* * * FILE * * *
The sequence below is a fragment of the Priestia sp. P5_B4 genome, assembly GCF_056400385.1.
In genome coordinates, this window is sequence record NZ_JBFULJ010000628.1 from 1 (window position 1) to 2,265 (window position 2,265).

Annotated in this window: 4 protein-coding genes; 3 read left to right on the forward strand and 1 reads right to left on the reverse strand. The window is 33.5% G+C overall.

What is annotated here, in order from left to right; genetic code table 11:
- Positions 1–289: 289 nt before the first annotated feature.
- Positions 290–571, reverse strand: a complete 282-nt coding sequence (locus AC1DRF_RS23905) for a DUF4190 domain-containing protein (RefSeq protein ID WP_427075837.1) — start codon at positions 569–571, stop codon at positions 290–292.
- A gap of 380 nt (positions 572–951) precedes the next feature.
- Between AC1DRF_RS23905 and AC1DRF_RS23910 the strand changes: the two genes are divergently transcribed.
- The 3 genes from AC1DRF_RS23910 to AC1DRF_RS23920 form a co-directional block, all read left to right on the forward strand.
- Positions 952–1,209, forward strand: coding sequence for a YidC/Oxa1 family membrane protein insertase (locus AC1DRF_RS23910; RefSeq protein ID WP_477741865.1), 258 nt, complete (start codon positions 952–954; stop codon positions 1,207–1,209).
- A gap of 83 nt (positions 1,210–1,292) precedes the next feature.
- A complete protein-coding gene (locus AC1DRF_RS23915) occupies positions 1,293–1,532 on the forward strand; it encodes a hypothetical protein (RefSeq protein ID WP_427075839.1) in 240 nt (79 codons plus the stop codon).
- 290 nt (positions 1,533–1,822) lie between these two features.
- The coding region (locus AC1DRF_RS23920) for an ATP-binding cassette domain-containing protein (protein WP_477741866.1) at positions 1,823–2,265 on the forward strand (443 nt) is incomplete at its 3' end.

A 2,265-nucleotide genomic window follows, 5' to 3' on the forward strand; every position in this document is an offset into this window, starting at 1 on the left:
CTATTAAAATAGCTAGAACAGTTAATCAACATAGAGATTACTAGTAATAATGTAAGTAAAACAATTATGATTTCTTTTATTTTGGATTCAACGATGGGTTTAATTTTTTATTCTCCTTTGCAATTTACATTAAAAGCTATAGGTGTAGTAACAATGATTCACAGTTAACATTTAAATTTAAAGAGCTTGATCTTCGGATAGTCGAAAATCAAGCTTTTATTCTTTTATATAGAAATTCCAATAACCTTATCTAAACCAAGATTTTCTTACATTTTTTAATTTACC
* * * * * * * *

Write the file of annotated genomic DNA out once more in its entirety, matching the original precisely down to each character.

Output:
The sequence below is a fragment of the Priestia sp. P5_B4 genome, assembly GCF_056400385.1.
In genome coordinates, this window is sequence record NZ_JBFULJ010000628.1 from 1 (window position 1) to 2,265 (window position 2,265).

Annotated in this window: 4 protein-coding genes; 3 read left to right on the forward strand and 1 reads right to left on the reverse strand. The window is 33.5% G+C overall.

What is annotated here, in order from left to right; genetic code table 11:
- Positions 1–289: 289 nt before the first annotated feature.
- Positions 290–571, reverse strand: a complete 282-nt coding sequence (locus AC1DRF_RS23905) for a DUF4190 domain-containing protein (RefSeq protein ID WP_427075837.1) — start codon at positions 569–571, stop codon at positions 290–292.
- A gap of 380 nt (positions 572–951) precedes the next feature.
- Between AC1DRF_RS23905 and AC1DRF_RS23910 the strand changes: the two genes are divergently transcribed.
- The 3 genes from AC1DRF_RS23910 to AC1DRF_RS23920 form a co-directional block, all read left to right on the forward strand.
- Positions 952–1,209, forward strand: coding sequence for a YidC/Oxa1 family membrane protein insertase (locus AC1DRF_RS23910; RefSeq protein ID WP_477741865.1), 258 nt, complete (start codon positions 952–954; stop codon positions 1,207–1,209).
- A gap of 83 nt (positions 1,210–1,292) precedes the next feature.
- A complete protein-coding gene (locus AC1DRF_RS23915) occupies positions 1,293–1,532 on the forward strand; it encodes a hypothetical protein (RefSeq protein ID WP_427075839.1) in 240 nt (79 codons plus the stop codon).
- 290 nt (positions 1,533–1,822) lie between these two features.
- The coding region (locus AC1DRF_RS23920) for an ATP-binding cassette domain-containing protein (protein WP_477741866.1) at positions 1,823–2,265 on the forward strand (443 nt) is incomplete at its 3' end.

A 2,265-nucleotide genomic window follows, 5' to 3' on the forward strand; every position in this document is an offset into this window, starting at 1 on the left:
CTATTAAAATAGCTAGAACAGTTAATCAACATAGAGATTACTAGTAATAATGTAAGTAAAACAATTATGATTTCTTTTATTTTGGATTCAACGATGGGTTTAATTTTTTATTCTCCTTTGCAATTTACATTAAAAGCTATAGGTGTAGTAACAATGATTCACAGTTAACATTTAAATTTAAAGAGCTTGATCTTCGGATAGTCGAAAATCAAGCTTTTATTCTTTTATATAGAAATTCCAATAACCTTATCTAAACCAAGATTTTCTTACATTTTTTAATTTACC